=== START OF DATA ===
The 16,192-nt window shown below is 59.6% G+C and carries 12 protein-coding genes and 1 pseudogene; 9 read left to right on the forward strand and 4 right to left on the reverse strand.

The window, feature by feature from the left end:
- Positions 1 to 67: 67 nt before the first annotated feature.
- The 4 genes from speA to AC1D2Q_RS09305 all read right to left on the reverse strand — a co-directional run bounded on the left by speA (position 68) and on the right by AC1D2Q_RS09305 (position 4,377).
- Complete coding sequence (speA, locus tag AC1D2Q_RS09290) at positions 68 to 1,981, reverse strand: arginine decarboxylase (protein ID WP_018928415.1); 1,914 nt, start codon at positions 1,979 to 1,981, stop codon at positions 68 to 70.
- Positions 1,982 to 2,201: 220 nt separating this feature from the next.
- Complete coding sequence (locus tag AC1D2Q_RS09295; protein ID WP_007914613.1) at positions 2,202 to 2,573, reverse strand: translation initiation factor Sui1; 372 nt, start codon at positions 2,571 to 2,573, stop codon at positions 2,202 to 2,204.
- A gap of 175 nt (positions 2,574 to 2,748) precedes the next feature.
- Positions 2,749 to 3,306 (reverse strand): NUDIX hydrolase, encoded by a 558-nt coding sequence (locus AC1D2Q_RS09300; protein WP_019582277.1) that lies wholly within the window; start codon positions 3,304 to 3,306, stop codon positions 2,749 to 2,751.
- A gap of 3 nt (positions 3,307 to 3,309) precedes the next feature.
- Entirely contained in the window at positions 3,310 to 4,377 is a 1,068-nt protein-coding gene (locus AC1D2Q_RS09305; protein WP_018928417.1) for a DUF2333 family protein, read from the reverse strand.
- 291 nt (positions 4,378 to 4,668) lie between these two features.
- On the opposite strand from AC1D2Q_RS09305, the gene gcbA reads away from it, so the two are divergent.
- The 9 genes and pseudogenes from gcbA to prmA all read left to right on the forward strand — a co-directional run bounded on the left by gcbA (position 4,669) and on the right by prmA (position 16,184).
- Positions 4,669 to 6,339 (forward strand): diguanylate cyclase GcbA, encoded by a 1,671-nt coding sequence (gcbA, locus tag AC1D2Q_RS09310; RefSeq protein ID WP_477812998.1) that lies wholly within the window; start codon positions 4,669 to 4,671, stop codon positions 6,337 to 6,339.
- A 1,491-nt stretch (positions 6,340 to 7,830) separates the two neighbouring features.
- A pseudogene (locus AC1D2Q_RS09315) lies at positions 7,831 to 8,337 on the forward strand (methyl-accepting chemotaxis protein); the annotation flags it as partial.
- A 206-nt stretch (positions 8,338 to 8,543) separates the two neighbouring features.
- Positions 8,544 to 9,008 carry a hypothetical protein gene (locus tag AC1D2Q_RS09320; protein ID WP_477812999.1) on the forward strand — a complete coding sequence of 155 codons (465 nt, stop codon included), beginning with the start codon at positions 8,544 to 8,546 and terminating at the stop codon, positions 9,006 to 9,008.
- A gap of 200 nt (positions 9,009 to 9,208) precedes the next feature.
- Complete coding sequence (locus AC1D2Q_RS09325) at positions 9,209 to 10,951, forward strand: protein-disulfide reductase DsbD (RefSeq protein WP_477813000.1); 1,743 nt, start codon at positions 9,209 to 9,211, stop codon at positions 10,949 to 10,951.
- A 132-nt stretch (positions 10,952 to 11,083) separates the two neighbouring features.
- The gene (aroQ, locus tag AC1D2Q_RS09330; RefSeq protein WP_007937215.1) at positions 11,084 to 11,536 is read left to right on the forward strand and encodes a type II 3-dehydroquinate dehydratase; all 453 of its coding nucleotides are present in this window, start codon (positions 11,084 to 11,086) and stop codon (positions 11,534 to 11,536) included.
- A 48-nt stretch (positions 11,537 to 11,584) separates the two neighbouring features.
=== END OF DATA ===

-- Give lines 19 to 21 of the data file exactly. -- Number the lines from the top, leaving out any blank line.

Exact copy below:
- Positions 8,544 to 9,008 carry a hypothetical protein gene (locus tag AC1D2Q_RS09320; protein ID WP_477812999.1) on the forward strand — a complete coding sequence of 155 codons (465 nt, stop codon included), beginning with the start codon at positions 8,544 to 8,546 and terminating at the stop codon, positions 9,006 to 9,008.
- A gap of 200 nt (positions 9,009 to 9,208) precedes the next feature.
- Complete coding sequence (locus AC1D2Q_RS09325) at positions 9,209 to 10,951, forward strand: protein-disulfide reductase DsbD (RefSeq protein WP_477813000.1); 1,743 nt, start codon at positions 9,209 to 9,211, stop codon at positions 10,949 to 10,951.